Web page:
The Institute of Musicology

Dissertationsprojekt von Alessandro Lattanzi

Staging the War: Music, Drama, and the Representations of War at the Royal Theatre in Naples, 1737–1818

Operas performed at the Teatro di San Carlo in Naples in the eighteenth century famously included elaborate battle scenes, variously called ‘battimento’, ‘abbattimento’, or ‘zuffa’, which had the double advantage of being performed by professional soldiers on a stage that, at the time, was the largest in Europe. Archival evidence shows how colossal and ubiquitous such features had become during a century that, paradoxically, saw fifty years of uninterrupted peace between the Battle of Velletri in 1744 and the adhesion of the Kingdom of Naples to the First Coalition in 1793. In fact, military bands appeared on the San Carlo operatic stage throughout the century. The earliest examples date back to the old San Bartolomeo theatre, where onstage bands consisting of oboes, horns, and bassoon were used as early as the 1710s. After the opening of the new Theatre Royal in 1737, with a stage that was 33 metres wide and 24.7 metres deep, the display of regimental bands, troops of the Royal Guard, and sometimes even real cavalry units, became an essential ingredient of opera seria performances.

The research project aims at a better understanding of the performance as a text or macrotext (M. De Marinis): a multilayer sign system which is defined by a multiplicity of semiotic codes that function concurrently. This approach takes improves on previous attempts to study this phenomenon in two critical ways. Earlier studies employ a text-centered approach, either literary or musical, focusing only on stage directions in the libretto or on the music for marches and abbattimenti in the score. Secondly, they made no serious effort to identify the specific code in use, that is, a set of military conventions we have no more familiarity with, and without which no communication of meaning would be possible. To explore these meanings, I use a variety of evidence from diverse sources: scores, librettos, archival documents, and contemporary accounts such as descriptions by travellers, contracts requiring the players to perform music on stage if requested, and records of payment to swordmasters, regimental bands, and extras. A historical survey of military music in the Kingdom of Naples will be added as well as a description of the formations and manoeuvres used in battle and on the march, and deployed on stage for the audience’s pleasure.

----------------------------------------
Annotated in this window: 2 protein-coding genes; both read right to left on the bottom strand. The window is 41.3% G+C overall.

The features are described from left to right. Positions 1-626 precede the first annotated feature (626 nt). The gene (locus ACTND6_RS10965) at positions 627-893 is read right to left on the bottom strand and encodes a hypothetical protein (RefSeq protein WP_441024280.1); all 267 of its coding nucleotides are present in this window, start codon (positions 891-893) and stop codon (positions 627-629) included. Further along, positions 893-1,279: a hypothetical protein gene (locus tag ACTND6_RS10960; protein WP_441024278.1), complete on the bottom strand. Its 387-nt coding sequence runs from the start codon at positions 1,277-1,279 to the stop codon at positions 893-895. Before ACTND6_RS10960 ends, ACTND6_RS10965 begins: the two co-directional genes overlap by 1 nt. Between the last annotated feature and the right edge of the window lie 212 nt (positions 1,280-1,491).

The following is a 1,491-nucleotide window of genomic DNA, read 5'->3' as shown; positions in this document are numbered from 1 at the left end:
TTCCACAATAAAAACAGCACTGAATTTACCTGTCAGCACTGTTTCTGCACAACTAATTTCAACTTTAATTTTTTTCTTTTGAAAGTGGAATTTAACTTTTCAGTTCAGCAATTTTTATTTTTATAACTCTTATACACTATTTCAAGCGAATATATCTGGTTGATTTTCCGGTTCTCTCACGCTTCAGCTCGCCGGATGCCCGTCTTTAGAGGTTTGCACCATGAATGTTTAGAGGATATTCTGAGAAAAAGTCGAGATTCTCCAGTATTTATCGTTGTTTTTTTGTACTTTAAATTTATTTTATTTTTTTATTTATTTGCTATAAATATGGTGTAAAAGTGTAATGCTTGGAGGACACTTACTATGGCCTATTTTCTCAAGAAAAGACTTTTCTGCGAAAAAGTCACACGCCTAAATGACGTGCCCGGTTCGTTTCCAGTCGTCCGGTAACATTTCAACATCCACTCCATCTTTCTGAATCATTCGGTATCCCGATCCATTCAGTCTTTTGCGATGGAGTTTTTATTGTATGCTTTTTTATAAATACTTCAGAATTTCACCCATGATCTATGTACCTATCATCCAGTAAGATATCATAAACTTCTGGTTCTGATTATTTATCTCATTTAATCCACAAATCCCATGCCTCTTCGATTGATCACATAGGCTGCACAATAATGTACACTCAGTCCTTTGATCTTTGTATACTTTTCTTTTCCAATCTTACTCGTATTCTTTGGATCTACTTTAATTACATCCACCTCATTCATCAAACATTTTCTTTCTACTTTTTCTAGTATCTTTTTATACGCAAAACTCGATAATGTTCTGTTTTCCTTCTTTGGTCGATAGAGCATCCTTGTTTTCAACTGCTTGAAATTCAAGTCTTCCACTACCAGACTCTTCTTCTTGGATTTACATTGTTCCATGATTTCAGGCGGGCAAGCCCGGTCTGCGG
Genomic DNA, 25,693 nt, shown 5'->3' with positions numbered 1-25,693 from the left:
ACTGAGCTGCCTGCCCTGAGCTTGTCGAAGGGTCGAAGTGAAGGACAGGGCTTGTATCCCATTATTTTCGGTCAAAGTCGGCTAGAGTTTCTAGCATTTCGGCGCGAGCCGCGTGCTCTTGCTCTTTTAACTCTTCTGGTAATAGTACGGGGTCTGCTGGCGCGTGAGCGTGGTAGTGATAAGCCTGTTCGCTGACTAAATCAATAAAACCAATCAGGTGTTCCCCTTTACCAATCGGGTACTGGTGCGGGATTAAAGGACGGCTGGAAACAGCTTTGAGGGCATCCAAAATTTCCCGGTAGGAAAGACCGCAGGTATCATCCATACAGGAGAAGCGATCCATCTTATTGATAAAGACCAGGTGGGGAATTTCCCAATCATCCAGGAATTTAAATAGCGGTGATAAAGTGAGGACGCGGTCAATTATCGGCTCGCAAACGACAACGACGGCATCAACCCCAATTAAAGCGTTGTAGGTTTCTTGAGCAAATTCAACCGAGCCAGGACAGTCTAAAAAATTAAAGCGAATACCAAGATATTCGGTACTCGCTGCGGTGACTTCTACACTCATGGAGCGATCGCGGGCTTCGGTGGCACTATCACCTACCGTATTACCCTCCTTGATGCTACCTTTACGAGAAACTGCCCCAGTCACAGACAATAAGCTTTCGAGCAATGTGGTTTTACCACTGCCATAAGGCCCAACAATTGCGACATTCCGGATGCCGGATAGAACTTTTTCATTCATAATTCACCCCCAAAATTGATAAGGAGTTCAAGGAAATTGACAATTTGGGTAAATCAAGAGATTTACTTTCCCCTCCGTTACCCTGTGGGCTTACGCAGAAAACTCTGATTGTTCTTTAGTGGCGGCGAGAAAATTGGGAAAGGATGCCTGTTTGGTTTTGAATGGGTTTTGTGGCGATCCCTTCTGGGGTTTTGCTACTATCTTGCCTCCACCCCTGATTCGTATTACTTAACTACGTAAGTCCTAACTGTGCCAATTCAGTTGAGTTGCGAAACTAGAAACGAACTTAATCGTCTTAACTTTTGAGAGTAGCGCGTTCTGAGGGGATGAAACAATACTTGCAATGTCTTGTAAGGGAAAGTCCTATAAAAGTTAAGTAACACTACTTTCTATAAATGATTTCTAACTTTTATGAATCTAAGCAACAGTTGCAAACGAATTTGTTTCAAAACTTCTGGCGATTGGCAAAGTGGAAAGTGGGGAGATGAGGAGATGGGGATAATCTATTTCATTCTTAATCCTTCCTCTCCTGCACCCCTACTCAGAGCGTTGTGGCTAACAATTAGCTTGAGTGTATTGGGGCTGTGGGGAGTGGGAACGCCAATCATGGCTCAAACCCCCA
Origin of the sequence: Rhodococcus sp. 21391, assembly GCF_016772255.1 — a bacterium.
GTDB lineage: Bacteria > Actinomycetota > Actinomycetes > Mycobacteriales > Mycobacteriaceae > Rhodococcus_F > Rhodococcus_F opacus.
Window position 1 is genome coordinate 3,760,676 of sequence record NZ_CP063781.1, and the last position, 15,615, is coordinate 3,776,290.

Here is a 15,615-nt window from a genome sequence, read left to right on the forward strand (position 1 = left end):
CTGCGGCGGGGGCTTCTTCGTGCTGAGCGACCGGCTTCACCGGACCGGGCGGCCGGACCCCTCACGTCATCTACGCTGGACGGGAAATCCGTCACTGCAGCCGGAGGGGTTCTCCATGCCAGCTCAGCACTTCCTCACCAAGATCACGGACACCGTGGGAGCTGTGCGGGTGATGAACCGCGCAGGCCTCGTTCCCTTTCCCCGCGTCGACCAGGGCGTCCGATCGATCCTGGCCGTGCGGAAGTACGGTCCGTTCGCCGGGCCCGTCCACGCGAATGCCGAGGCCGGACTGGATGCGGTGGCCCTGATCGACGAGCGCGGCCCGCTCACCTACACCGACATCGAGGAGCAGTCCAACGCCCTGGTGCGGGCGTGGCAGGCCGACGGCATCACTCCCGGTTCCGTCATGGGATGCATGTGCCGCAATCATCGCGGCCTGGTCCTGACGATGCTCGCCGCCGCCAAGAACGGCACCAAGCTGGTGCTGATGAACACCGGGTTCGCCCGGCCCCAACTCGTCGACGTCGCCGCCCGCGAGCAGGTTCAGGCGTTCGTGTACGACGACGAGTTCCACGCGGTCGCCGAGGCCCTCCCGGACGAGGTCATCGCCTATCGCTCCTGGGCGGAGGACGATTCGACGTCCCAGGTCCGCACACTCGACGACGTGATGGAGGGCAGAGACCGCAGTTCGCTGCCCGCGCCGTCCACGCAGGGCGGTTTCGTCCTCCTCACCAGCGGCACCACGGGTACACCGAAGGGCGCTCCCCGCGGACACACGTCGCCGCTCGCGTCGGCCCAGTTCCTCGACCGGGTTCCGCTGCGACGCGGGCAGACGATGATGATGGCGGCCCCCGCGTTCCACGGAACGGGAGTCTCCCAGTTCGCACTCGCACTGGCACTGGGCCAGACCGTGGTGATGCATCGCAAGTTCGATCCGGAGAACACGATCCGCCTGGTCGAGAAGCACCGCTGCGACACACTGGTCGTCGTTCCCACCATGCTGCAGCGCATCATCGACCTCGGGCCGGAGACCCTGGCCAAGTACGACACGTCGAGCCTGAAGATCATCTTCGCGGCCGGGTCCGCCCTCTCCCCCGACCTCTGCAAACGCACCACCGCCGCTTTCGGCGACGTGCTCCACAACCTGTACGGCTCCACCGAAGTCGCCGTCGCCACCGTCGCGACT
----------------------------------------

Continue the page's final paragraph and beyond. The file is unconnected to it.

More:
Apart from the grandeur and realism frequently praised by foreign visitors who were accustomed to inept and ridiculous stage battles, most of those scenes did not differ dramaturgically from earlier examples of onstage music, which was already a favourite device of Baroque theatre. It was only with a new dramaturgy of theatrical space, emerging from around the 1780s and moving towards an increased integration between music, action, and mise-en-scène, that war scenes took new paths. The final step in this development came with Rossini’s Ricciardo e Zoraide, first performed at the San Carlo in 1818 and building on a centennial local tradition.